Results tagged ‘ Father-Son ’
You grew up watching baseball on TV with your father. Then you played Little League, and your dad was the coach. Later, he started taking you to games, making sure the two of you got there extra early so you could snatch a few stray home run balls during batting practice.
For generations, baseball has been bringing fathers and sons together. Chances are, when you became an adult and had a son of your own, you tried to get him into baseball, coached his Little League team and took him to games too.
To celebrate Father’s Day this month, Vine Line caught up with a few Cubs players to discuss the almost mystical connection the game engenders. Though each person may have attached to the sport in a different way, there’s no denying baseball served as a valuable link between fathers and sons—just like it has in the past and will in the future.
Ryan Sweeney and his dad, Gary
“I think baseball is definitely, of any of the sports, the bonding thing between father and son, especially now that I have a son,” said Cubs outfielder Ryan Sweeney. “Sharing that with him is something that brings [us] closer together.”
Ryan credits his dad, Gary, for the success he’s had in the game, especially early in his life. Gary always pushed his son to excel, even if that meant making him do some extra work when the younger Sweeney wasn’t fully invested.
“My dad pushed me pretty hard to get me where I’m at,” Ryan said. “I might not have liked it at the time, but looking back, I’m glad he pushed me the way he did. He was my coach growing up for a lot of the time too. He never played baseball, but he tried to read up and learn as much as he could so he could teach me to do the right things.”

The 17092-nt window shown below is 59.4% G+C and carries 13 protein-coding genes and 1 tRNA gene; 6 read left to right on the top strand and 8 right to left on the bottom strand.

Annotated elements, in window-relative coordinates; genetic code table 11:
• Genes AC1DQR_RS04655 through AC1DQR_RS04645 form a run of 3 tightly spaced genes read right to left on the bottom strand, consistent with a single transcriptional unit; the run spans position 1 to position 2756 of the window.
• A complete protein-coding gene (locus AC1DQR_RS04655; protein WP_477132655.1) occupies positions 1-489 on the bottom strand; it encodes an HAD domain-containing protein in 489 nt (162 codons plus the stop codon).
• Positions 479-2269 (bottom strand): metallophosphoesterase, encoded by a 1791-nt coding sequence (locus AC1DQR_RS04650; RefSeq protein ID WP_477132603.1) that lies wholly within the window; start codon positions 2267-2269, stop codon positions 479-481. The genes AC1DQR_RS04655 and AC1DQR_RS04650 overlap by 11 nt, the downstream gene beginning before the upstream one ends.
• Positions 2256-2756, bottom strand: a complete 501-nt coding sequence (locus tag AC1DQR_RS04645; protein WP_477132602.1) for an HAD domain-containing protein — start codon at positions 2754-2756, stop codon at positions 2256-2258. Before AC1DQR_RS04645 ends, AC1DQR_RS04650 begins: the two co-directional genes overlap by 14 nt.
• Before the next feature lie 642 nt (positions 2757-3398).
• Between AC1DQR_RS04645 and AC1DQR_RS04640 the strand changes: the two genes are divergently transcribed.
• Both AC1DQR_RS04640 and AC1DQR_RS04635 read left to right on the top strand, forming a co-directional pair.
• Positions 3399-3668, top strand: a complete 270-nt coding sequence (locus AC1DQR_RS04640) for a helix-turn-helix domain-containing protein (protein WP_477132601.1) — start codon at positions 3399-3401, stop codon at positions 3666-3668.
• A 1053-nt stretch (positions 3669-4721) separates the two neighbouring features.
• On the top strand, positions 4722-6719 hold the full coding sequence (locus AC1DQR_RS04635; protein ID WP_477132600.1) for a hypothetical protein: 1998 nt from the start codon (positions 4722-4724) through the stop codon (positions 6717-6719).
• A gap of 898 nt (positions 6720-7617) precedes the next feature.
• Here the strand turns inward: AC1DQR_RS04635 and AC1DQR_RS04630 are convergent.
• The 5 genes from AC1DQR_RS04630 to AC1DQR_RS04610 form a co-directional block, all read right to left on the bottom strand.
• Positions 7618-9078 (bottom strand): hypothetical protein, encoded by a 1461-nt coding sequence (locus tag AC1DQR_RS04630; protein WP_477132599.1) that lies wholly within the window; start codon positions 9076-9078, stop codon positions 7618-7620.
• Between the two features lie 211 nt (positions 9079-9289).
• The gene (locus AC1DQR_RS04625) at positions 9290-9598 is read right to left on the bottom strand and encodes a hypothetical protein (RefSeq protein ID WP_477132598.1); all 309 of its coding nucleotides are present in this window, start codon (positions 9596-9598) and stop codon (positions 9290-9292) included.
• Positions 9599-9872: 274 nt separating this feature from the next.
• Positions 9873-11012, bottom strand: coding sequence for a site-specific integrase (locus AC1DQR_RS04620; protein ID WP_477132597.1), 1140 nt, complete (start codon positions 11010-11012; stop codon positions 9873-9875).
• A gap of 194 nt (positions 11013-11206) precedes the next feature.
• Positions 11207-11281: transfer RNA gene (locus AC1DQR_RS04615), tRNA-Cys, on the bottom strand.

When Ryan finally did break into the major leagues, Gary happened to be visiting his son in Charlotte (home of the White Sox’s Triple-A affiliate). Ryan was at the stadium when he got the news and promptly called his parents. Though they didn’t believe him at first, they ultimately made the trip to Kansas City to see Ryan put on a major league uniform for the first time.
Despite having spent the majority of the last seven years at the game’s highest level, Ryan said he still shares the occasional instruction-filled phone call with his father.
“He tries to tell me what to do now, still, and how to play,” Ryan joked. “He’s constantly watching games on TV, saving my games, watching my swings, everything.”
Justin Grimm and his dad, Mark
When Justin Grimm graduated from junior high, he was faced with a difficult athletic decision. Both soccer and baseball were played in the same high school season, so he was forced to choose between the two. Though Justin was ready to put away the glove and bat for good, his dad, Mark, wasn’t in favor of the idea.
“He definitely leaned me toward baseball,” Justin said. “I thought I was a better soccer player at the time than I was baseball. He didn’t say, ‘You’re not playing soccer,’ but he did [say it] at the same time.
“He was a football fan, he loved football. He played at East Tennessee State in college, and he had a love for football, especially when I was growing up. Even to when I was 9, I was playing football, and I think it kind of crushed him when I definitely decided I wasn’t going to play anymore.”
Despite straying from his dad’s favorite sport, Justin said his father always supported his decisions and was somebody he could confide in growing up—even on topics he wouldn’t discuss with his close friends.
“[He] helped keep me encouraged, always feeding me positive thoughts instead of the negative ones,” Justin said. “He was pretty good with that growing up. Him and my mom both. They kept me on the right path, kept me going in the right direction, helped me stay into the right things and out of the wrong things.”
These days, the reliever said he gets a kick out of how excited his dad gets when he visits the clubhouse or throws the ball around with Justin in a major league outfield.
“He enjoys it probably 200 times more than I do,” Justin said. “He loves just going places, especially to different [venues]. Every time he comes into town, he wants to go see the park and what I do every day. And he wants to go to the team shop and get a bunch of gear, so he can support me back home. He’s definitely one of my biggest fans.”